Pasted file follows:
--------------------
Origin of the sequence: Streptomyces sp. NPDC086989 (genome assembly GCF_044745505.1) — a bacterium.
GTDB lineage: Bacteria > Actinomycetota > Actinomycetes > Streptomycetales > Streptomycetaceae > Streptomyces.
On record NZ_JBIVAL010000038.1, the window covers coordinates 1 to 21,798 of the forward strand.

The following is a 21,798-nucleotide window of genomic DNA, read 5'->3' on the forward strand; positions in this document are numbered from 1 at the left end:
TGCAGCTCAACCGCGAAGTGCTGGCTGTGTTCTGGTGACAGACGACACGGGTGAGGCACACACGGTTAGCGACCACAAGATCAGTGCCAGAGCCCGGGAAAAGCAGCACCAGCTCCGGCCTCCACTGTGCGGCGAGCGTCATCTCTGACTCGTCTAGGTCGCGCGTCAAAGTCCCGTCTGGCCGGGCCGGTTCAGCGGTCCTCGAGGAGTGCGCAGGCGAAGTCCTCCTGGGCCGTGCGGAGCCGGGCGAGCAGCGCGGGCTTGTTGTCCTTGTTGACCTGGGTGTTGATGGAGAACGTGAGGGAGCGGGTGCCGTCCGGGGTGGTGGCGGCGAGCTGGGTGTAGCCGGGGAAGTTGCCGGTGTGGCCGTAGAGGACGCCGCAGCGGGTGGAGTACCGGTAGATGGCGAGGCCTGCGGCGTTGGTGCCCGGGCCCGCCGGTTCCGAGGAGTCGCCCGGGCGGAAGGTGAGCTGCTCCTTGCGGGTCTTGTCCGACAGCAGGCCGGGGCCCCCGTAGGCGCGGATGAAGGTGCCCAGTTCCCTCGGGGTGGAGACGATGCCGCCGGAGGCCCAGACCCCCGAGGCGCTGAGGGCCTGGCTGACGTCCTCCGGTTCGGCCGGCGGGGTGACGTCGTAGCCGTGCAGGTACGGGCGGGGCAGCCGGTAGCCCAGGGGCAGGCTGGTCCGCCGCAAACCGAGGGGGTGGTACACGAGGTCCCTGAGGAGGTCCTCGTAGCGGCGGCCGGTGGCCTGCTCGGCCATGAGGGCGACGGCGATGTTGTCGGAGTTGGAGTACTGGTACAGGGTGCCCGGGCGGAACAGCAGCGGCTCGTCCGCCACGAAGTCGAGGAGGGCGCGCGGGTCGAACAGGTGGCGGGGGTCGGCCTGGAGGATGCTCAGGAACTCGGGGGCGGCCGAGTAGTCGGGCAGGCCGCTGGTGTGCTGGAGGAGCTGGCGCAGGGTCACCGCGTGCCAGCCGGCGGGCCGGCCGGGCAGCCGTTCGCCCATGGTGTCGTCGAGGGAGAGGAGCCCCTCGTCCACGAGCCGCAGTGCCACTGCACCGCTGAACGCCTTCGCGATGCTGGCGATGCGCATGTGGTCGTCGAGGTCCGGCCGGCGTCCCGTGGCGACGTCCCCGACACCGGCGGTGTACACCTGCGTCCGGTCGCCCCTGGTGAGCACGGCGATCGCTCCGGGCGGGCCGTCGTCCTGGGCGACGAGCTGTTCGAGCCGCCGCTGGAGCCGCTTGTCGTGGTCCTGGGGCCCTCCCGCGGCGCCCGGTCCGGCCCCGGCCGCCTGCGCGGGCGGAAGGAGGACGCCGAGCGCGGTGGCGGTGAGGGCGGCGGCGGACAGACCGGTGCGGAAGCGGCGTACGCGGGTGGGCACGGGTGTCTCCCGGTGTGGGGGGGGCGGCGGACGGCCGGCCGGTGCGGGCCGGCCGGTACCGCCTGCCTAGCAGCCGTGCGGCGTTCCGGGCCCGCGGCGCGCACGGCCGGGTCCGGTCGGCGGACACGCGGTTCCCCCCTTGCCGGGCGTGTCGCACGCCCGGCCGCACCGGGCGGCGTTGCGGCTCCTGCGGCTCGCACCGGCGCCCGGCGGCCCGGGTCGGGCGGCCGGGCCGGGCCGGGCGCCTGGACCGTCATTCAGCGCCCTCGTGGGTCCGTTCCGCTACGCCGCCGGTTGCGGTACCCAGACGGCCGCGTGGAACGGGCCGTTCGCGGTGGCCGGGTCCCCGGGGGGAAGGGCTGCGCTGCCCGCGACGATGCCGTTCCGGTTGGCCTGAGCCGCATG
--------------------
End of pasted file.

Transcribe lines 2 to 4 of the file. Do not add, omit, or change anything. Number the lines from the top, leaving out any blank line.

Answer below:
GTDB lineage: Bacteria > Actinomycetota > Actinomycetes > Streptomycetales > Streptomycetaceae > Streptomyces.
On record NZ_JBIVAL010000038.1, the window covers coordinates 1 to 21,798 of the forward strand.

The following is a 21,798-nucleotide window of genomic DNA, read 5'->3' on the forward strand; positions in this document are numbered from 1 at the left end: